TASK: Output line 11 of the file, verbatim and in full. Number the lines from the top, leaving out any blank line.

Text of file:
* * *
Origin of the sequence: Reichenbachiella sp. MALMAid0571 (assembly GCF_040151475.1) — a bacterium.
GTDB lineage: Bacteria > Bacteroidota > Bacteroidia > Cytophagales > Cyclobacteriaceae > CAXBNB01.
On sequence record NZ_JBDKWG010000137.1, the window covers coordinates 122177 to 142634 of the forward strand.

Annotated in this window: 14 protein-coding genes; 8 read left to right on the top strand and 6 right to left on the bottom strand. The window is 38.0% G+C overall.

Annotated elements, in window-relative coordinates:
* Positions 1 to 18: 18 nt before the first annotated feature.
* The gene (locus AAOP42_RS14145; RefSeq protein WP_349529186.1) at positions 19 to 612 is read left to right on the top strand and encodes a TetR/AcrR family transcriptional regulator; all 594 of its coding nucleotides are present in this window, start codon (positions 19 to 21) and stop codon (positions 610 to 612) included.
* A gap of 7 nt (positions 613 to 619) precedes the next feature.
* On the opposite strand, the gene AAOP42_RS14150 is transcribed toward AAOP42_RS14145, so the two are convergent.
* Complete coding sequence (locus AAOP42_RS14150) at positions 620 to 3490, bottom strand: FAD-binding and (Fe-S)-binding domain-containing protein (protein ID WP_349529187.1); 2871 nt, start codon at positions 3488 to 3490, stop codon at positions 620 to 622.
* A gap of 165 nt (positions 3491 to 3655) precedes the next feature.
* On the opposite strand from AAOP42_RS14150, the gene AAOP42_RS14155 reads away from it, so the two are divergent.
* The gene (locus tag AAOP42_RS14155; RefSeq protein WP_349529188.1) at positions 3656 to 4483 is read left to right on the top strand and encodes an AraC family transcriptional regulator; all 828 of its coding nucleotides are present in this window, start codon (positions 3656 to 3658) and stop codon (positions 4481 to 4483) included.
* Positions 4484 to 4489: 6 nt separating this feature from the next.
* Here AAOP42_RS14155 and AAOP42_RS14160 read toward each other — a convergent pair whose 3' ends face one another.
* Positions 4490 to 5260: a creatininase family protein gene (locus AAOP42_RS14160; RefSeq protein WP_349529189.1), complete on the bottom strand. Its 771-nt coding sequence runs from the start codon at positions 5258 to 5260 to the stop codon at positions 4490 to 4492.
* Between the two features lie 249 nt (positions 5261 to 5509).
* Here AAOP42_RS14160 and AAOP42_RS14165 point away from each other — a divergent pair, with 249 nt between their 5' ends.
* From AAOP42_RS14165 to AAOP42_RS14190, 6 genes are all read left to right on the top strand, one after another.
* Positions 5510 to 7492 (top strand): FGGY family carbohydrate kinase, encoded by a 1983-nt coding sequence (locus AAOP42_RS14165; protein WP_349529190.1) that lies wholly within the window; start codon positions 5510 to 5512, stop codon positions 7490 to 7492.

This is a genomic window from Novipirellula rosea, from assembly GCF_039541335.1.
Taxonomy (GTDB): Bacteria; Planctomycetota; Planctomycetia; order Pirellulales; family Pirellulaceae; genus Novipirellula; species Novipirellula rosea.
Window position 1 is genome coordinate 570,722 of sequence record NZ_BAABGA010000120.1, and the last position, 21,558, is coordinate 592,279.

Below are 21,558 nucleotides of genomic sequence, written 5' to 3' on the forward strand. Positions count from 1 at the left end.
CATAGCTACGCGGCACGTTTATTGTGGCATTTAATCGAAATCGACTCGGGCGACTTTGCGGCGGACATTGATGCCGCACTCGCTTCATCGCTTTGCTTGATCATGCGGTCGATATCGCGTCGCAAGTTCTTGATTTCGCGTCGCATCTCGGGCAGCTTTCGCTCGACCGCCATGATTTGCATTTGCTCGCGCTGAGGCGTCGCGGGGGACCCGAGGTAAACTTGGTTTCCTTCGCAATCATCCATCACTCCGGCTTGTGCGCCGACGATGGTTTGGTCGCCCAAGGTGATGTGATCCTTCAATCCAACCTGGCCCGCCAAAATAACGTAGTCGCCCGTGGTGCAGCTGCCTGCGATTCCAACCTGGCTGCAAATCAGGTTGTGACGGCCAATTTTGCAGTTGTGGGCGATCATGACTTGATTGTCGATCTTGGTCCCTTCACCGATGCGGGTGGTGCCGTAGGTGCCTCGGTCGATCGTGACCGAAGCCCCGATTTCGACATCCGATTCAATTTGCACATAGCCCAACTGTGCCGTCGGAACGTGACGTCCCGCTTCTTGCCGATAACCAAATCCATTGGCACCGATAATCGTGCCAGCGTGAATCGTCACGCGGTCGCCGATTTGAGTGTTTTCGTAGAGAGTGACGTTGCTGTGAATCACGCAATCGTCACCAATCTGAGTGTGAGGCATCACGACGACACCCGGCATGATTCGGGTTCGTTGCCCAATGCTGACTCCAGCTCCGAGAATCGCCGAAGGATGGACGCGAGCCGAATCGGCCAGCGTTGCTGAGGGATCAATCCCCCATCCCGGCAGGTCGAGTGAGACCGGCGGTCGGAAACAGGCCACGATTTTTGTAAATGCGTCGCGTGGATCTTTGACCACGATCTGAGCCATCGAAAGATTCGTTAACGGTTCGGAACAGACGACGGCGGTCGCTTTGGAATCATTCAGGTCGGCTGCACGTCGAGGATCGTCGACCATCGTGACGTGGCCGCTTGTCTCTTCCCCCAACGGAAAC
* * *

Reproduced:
* A gap of 165 nt (positions 3491 to 3655) precedes the next feature.